The 2018 Clute International Conferences Las Vegas is right around the corner. We are scheduling sessions and packing our bags to get ready for what will assuredly be another exciting trip and excellent academic conference experience. The Welcome Reception and Early Check In begins on Sunday October 7, 2018 at 5:30 pm in the Social B Ballroom, where you can socialize, snack on appetizers, and meet conference attendees, including the esteemed Clute Institute Director, Diane Pielat-Clute and other Clute Institute staff.
Canyon petroglyphs date the history of the Nevada back 10,000 years and members of the Paiute tribe have attested to being in the area as early as 700 A.D. In 1821 Rafael Rivera sought out the area as part of Antonio Armijo’s expedition to open a trade route. Rivera’s experience on the expedition lead him to name the Las Vegas valley, “the meadows,” after its spring-watered grasses. In 1905 the San Pedro, Los Angeles and Salt Lake railroad arrived in Las Vegas, connecting the city with the Pacific and the country’s main rail networks. The future downtown was platted and auctioned by railroad company backers, and Las Vegas was incorporated in 1911.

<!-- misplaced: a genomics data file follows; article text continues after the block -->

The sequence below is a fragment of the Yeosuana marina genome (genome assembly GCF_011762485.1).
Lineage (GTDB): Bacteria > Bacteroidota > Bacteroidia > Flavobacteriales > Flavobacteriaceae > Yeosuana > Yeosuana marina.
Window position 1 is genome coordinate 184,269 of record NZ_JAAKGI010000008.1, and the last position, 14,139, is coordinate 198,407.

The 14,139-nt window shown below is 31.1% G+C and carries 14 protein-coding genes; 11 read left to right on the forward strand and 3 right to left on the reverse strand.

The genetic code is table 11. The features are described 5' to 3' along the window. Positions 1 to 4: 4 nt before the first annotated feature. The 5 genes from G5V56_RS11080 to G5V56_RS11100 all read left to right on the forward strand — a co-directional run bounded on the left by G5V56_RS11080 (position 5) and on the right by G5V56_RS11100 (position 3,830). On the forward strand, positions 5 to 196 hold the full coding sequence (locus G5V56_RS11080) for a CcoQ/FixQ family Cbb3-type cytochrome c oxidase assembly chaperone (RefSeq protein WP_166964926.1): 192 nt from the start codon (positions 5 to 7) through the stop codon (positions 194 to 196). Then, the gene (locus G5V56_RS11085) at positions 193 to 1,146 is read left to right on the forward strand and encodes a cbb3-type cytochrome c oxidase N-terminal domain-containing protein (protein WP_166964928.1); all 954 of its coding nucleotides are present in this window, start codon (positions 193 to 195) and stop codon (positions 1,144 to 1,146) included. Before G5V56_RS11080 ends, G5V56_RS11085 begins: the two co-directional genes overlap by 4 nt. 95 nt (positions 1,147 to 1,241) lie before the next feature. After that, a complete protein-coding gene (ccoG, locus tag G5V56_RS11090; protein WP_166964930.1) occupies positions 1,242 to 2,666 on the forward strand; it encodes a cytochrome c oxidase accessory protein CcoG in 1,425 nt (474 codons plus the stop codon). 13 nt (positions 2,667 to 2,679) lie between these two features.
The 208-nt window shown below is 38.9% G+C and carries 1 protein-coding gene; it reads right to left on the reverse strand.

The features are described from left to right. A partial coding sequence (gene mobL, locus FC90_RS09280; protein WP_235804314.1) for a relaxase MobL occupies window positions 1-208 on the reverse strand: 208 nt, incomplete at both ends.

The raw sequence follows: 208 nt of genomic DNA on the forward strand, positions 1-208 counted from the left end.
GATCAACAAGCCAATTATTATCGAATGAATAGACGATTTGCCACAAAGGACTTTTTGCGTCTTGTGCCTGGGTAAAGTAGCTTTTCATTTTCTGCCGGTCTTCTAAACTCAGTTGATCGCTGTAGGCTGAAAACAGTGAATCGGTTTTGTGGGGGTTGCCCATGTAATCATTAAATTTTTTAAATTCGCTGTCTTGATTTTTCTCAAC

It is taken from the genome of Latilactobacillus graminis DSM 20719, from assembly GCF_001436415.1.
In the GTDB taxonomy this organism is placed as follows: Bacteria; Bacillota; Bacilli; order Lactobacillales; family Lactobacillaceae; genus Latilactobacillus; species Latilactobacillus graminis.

In the 1940s Las Vegas had a military boom as World War II bases gave way to Cold War facilities, most famously known as the Nevada Test Site. This is was where over 100 nuclear bombs detonated above ground between 1951 and 1963. Mushroom clouds were often visible from the hotels on the Strip, and postcards proclaimed Las Vegas as the “Up and Atom City.” During the 1950s and 1960s, mobsters helped build the Strip and hotels such as the Sahara, the Sands, the New Frontier and the Riviera. Money from organized crime was combined with funds from investors such as Wall Street banks and union pension funds. By 1954, 8 million tourists had flocked to the resorts to see performers such as Frank Sinatra, Dean Martin and Elvis Presley, and to experience slot machines and gaming tables.
In 1966 Howard Hughes (The eccentric philanthropist, film director, pilot, engineer and business magnate) checked into the Desert Inn penthouse and never left. He bought $300 million worth of hotels ushering in an era in which mob interests were displaced by corporate conglomerates. In 1989 longtime casino developer Steve Wynn opened the Mirage, the city’s first mega-resort. Over the next two decades the strip was transformed yet again: old casinos were dynamited to make room for massive complexes taking their aesthetic cues from ancient Rome, Egypt, Paris, Venice, New York and other glamorous escapes. Casinos and entertainment remain Las Vegas’ major employer. The city continues to grow with the size of the resorts and numbers of annual visitors.